Surveillance Studies and the Surveilled Subject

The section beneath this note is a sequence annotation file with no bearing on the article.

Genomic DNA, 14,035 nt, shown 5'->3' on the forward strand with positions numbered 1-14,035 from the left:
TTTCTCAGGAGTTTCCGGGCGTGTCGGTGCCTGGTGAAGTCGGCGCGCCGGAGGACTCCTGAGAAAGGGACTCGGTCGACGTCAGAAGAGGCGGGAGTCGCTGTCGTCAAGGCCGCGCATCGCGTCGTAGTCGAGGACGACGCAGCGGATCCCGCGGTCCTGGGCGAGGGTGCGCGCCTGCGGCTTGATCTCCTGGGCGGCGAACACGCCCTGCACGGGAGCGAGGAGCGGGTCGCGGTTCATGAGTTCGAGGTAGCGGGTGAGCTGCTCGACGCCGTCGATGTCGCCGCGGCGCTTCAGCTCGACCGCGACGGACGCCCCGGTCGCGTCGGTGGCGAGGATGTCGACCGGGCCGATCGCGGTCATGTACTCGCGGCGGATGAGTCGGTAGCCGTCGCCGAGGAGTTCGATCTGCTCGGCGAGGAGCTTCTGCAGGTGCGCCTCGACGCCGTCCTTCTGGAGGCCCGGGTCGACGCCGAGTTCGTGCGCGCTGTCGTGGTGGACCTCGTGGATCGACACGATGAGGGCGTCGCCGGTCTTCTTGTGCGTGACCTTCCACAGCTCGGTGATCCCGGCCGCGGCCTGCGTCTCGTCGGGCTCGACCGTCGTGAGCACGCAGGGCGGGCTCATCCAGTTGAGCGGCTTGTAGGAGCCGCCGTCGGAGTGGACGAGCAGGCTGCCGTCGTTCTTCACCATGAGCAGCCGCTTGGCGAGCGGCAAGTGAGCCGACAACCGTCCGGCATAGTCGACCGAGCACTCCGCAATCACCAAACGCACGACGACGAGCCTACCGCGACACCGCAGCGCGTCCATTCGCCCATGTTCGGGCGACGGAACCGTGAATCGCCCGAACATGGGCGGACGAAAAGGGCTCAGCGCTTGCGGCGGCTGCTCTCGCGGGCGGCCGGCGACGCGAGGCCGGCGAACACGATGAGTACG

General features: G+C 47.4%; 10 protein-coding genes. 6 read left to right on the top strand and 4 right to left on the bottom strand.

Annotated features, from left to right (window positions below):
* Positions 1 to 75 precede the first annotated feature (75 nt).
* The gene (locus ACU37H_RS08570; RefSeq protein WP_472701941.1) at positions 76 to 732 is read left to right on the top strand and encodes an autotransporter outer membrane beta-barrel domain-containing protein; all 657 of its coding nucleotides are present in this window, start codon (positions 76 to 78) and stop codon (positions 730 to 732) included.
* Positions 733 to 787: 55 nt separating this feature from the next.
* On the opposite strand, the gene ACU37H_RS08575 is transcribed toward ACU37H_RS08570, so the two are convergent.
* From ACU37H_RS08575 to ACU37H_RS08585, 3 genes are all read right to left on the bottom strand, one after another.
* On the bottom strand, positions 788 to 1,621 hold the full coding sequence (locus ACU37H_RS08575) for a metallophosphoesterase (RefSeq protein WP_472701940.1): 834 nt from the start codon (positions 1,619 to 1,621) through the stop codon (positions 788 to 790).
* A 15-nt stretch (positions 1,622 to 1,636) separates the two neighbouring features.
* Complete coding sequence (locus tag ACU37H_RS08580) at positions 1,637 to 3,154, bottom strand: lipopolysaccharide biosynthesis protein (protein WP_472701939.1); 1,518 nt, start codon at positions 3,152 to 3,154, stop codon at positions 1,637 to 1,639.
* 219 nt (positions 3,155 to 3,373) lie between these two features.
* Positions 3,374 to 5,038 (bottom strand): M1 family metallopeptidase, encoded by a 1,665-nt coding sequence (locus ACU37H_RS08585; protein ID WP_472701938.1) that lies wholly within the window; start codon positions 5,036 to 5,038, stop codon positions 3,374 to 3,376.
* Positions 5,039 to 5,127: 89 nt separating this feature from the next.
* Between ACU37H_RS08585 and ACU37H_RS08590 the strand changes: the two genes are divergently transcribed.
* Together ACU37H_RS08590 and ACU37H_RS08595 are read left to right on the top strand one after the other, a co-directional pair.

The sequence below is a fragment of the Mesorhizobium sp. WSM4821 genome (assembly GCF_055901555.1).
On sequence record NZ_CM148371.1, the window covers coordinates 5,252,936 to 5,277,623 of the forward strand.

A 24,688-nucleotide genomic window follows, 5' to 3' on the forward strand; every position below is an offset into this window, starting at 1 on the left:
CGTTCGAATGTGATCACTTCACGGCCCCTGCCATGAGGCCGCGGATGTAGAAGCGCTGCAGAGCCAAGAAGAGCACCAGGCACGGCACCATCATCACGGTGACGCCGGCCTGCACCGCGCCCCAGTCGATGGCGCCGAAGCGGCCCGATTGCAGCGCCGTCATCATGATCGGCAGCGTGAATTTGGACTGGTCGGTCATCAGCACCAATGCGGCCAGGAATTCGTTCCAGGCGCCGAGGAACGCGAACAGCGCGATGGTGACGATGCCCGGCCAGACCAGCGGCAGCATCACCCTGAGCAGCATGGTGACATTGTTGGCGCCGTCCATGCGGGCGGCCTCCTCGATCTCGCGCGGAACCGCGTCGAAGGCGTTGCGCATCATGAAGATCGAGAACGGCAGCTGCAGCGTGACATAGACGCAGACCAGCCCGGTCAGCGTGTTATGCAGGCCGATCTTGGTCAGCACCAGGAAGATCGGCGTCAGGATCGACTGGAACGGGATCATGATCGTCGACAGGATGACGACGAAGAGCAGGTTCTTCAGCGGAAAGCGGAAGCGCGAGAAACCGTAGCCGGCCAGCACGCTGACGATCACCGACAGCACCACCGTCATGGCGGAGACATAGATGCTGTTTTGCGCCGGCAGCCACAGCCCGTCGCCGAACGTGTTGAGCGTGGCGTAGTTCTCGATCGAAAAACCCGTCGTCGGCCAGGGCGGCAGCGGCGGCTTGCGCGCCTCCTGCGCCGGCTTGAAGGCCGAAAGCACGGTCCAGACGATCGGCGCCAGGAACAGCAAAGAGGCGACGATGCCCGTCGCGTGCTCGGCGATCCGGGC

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Surveillance studies has been somewhat inattentive to the perspective of the surveilled subject. It is the functioning of the surveillance apparatus, not the relatively inconsequential subject, which has tended to frame the focus of surveillance inquiries; leaving understandings of surveilled subjects’ experiences relatively limited. This research addresses this gap in the literature, exploring ways in which surveillance studies might understand the surveilled subject with greater consistency. Participants (N=47) shared their encounters with and perceptions of surveillance in a specific (Pearson International Airport) and general (everyday life) context through semi-structured interviews. The findings suggest that surveilled subjects’ encounters can be understood with some consistency – characterized by consistent criteria across subjects and contexts, and through a consistent theoretical framework across subjects in a specific context. However, consistency should not be confused with uniformity; encounters with surveillance must also be recognized for the extent to which they are nuanced and situated. For example, as this study also highlights, participants’ perceptions of encounters with surveillance at Pearson International Airport were differentially distributed in relation to identity characteristics (particularly minority status).
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